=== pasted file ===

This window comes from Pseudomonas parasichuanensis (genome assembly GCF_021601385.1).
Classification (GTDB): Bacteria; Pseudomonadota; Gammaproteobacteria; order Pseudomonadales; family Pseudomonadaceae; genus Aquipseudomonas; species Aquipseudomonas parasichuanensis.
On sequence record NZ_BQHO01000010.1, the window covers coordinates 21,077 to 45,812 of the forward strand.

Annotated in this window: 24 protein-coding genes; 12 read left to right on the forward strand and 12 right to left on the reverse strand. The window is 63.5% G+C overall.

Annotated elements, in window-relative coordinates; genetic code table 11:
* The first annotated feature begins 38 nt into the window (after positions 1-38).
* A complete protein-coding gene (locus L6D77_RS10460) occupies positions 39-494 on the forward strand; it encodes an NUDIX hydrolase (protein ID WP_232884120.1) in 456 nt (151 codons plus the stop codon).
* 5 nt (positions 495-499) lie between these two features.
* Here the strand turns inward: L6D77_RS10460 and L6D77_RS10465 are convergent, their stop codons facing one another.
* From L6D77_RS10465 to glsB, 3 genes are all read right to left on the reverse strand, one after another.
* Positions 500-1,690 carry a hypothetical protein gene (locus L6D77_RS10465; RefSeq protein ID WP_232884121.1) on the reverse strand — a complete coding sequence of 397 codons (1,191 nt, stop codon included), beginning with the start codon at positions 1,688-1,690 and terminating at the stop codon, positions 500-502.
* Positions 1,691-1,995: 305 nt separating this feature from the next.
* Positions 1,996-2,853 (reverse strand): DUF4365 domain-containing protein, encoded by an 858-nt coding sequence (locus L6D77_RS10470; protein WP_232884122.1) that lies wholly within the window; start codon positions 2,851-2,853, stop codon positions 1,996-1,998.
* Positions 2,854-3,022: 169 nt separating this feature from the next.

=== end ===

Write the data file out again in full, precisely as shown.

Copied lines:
This window comes from Pseudomonas parasichuanensis (genome assembly GCF_021601385.1).
Classification (GTDB): Bacteria; Pseudomonadota; Gammaproteobacteria; order Pseudomonadales; family Pseudomonadaceae; genus Aquipseudomonas; species Aquipseudomonas parasichuanensis.
On sequence record NZ_BQHO01000010.1, the window covers coordinates 21,077 to 45,812 of the forward strand.

Annotated in this window: 24 protein-coding genes; 12 read left to right on the forward strand and 12 right to left on the reverse strand. The window is 63.5% G+C overall.

Annotated elements, in window-relative coordinates; genetic code table 11:
* The first annotated feature begins 38 nt into the window (after positions 1-38).
* A complete protein-coding gene (locus L6D77_RS10460) occupies positions 39-494 on the forward strand; it encodes an NUDIX hydrolase (protein ID WP_232884120.1) in 456 nt (151 codons plus the stop codon).
* 5 nt (positions 495-499) lie between these two features.
* Here the strand turns inward: L6D77_RS10460 and L6D77_RS10465 are convergent, their stop codons facing one another.
* From L6D77_RS10465 to glsB, 3 genes are all read right to left on the reverse strand, one after another.
* Positions 500-1,690 carry a hypothetical protein gene (locus L6D77_RS10465; RefSeq protein ID WP_232884121.1) on the reverse strand — a complete coding sequence of 397 codons (1,191 nt, stop codon included), beginning with the start codon at positions 1,688-1,690 and terminating at the stop codon, positions 500-502.
* Positions 1,691-1,995: 305 nt separating this feature from the next.
* Positions 1,996-2,853 (reverse strand): DUF4365 domain-containing protein, encoded by an 858-nt coding sequence (locus L6D77_RS10470; protein WP_232884122.1) that lies wholly within the window; start codon positions 2,851-2,853, stop codon positions 1,996-1,998.
* Positions 2,854-3,022: 169 nt separating this feature from the next.